Most dangerous of all, are those negative “neysayers” those people who reflect their negative energy onto you. It’s tough, they’ll say, for someone in your field. No one wants to hire anyone at the moment. Your industry is dying, You are the wrong colour or gender. You don’t stand a chance. Employees will question your “gap”.

Who needs that? Stay away from those pessimists if you can. If you’re lucky, your family and close friends will be supportive. If they’re not, contact the people you know who have made similar changes; try to forge a connection with younger friends and colleagues.

Do you have a direction?
Change for its own sake is pointless. You need to know where you’re heading, what is your aim? But the reality is early on your path, you may feel lost out at sea. You need to determine a general direction or some sort of goal. I always say take 48 hours to think things through:

  1. Identify Your Core Aim:
    What are the core aspects of your work that mean the most to you? When were you last truly in a happy place in your career? It could be a particular aspect of your job, security, a team, a leadership role etc. These big concepts are the first elements you want to identify because if you aren’t achieving them in your work life, it doesn’t matter what else it may have, you won’t feel at peace again. Find that happy place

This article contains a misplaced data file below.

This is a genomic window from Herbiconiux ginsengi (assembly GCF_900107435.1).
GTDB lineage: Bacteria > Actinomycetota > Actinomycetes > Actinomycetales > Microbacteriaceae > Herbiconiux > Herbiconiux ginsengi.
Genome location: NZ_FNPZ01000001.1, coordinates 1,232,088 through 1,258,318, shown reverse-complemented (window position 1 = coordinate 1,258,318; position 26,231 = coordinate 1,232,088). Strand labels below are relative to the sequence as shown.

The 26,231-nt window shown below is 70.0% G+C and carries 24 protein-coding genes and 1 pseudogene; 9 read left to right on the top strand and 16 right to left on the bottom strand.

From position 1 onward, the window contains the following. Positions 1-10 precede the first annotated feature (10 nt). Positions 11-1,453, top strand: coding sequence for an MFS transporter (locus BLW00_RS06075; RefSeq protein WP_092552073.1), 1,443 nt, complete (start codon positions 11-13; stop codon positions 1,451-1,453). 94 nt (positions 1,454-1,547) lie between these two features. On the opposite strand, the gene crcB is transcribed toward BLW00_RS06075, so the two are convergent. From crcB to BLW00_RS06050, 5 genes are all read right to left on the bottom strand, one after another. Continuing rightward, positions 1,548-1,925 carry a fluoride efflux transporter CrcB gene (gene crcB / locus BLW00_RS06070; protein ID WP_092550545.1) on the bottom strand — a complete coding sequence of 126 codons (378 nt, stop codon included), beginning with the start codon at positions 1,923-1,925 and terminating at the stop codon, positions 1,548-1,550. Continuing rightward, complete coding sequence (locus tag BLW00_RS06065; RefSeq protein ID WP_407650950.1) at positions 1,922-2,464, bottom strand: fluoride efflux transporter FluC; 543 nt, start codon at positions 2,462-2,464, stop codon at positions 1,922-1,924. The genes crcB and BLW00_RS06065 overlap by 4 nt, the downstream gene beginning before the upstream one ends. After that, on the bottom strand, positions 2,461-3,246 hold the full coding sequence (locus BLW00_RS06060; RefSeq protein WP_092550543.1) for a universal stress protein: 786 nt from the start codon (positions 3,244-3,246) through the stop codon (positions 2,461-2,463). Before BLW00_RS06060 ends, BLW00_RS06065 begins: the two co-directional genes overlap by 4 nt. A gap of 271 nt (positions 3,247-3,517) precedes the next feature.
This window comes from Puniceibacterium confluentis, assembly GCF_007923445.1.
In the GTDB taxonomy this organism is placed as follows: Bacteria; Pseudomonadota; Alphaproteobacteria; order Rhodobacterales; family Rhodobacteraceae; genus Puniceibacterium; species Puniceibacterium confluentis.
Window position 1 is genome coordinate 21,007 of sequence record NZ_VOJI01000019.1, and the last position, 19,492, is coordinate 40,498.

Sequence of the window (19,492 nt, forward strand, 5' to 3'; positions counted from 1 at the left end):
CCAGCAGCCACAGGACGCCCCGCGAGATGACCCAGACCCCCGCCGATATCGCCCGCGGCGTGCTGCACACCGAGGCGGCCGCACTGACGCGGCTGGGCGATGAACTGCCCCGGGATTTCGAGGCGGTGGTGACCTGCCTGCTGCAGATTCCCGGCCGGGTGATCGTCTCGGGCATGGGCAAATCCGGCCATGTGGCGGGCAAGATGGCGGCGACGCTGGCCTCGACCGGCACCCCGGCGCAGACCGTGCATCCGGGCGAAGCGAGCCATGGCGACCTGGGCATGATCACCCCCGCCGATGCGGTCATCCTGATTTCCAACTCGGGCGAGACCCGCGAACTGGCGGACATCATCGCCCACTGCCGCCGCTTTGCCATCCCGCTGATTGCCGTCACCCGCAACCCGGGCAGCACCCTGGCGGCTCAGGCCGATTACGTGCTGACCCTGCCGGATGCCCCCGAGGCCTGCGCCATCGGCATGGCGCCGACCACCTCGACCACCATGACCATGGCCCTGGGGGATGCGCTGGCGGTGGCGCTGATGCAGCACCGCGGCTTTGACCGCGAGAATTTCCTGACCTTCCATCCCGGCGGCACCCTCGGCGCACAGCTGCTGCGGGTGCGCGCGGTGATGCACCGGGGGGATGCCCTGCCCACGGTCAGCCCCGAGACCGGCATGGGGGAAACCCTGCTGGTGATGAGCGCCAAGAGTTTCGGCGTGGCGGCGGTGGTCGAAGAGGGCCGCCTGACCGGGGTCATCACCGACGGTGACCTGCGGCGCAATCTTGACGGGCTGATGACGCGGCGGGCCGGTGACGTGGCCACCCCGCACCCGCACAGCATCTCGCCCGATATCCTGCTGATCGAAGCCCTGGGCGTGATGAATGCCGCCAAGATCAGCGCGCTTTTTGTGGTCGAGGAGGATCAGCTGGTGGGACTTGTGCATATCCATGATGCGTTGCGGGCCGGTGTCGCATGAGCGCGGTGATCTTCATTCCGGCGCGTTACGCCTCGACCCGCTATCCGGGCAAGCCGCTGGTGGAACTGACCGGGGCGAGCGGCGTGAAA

2. Think about your ideals:
    Before you jump to any conclusions, go home and “sleep on it”. Think about what you truly want:
    Are you attracted to blue chip multi-national corporations with thousands of employees or small, independently run firms?
    Do you prefer to work independently or in groups?
    Are you happy to be best bound?
    Can you survive open plan (best you can because most organizations are going that route) or do you need your own office?
    Do you prefer more structure or can you?
    Do you prefer to work on salary or on commission?
    It’s important to decide what really matters to you and what is more flexible. You may not want to work for a financial services concern but after looking at the culture it matches your values perfectly! Many people are willing to accept the corporate controls because their workplace ticks all other boxes, micro-management may be rife but the company may highly incentivize their employees. Other people have zero tolerance for regulations like that. They value their freedom and want to be measured on performance only. Think about the area’s you could be more flexible to keep your options open.